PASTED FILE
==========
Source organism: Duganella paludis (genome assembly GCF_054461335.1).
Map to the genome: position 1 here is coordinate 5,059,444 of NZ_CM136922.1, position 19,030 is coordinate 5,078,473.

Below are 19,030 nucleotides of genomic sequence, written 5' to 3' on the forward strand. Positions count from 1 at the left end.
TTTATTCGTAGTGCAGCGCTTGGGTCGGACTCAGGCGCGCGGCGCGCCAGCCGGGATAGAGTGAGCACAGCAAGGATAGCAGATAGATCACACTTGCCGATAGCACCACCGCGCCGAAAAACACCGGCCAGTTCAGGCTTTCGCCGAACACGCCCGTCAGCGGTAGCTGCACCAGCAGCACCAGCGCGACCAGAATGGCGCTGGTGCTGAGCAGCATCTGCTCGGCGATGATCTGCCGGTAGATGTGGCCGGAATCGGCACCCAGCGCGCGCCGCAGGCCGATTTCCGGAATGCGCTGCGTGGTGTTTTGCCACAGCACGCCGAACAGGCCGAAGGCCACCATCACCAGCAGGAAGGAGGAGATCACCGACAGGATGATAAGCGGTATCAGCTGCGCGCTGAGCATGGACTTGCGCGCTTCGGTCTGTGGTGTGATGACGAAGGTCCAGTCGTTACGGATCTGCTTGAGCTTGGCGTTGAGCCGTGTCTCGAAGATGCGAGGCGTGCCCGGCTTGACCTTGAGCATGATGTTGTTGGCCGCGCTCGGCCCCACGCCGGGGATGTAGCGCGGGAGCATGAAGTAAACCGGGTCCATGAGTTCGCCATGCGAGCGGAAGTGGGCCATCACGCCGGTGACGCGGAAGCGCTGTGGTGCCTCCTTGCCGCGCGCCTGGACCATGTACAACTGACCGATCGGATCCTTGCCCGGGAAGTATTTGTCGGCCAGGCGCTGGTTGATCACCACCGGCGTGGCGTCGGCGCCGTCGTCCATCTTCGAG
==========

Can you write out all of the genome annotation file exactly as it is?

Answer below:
Source organism: Duganella paludis (genome assembly GCF_054461335.1).
Map to the genome: position 1 here is coordinate 5,059,444 of NZ_CM136922.1, position 19,030 is coordinate 5,078,473.

Below are 19,030 nucleotides of genomic sequence, written 5' to 3' on the forward strand. Positions count from 1 at the left end.
TTTATTCGTAGTGCAGCGCTTGGGTCGGACTCAGGCGCGCGGCGCGCCAGCCGGGATAGAGTGAGCACAGCAAGGATAGCAGATAGATCACACTTGCCGATAGCACCACCGCGCCGAAAAACACCGGCCAGTTCAGGCTTTCGCCGAACACGCCCGTCAGCGGTAGCTGCACCAGCAGCACCAGCGCGACCAGAATGGCGCTGGTGCTGAGCAGCATCTGCTCGGCGATGATCTGCCGGTAGATGTGGCCGGAATCGGCACCCAGCGCGCGCCGCAGGCCGATTTCCGGAATGCGCTGCGTGGTGTTTTGCCACAGCACGCCGAACAGGCCGAAGGCCACCATCACCAGCAGGAAGGAGGAGATCACCGACAGGATGATAAGCGGTATCAGCTGCGCGCTGAGCATGGACTTGCGCGCTTCGGTCTGTGGTGTGATGACGAAGGTCCAGTCGTTACGGATCTGCTTGAGCTTGGCGTTGAGCCGTGTCTCGAAGATGCGAGGCGTGCCCGGCTTGACCTTGAGCATGATGTTGTTGGCCGCGCTCGGCCCCACGCCGGGGATGTAGCGCGGGAGCATGAAGTAAACCGGGTCCATGAGTTCGCCATGCGAGCGGAAGTGGGCCATCACGCCGGTGACGCGGAAGCGCTGTGGTGCCTCCTTGCCGCGCGCCTGGACCATGTACAACTGACCGATCGGATCCTTGCCCGGGAAGTATTTGTCGGCCAGGCGCTGGTTGATCACCACCGGCGTGGCGTCGGCGCCGTCGTCCATCTTCGAG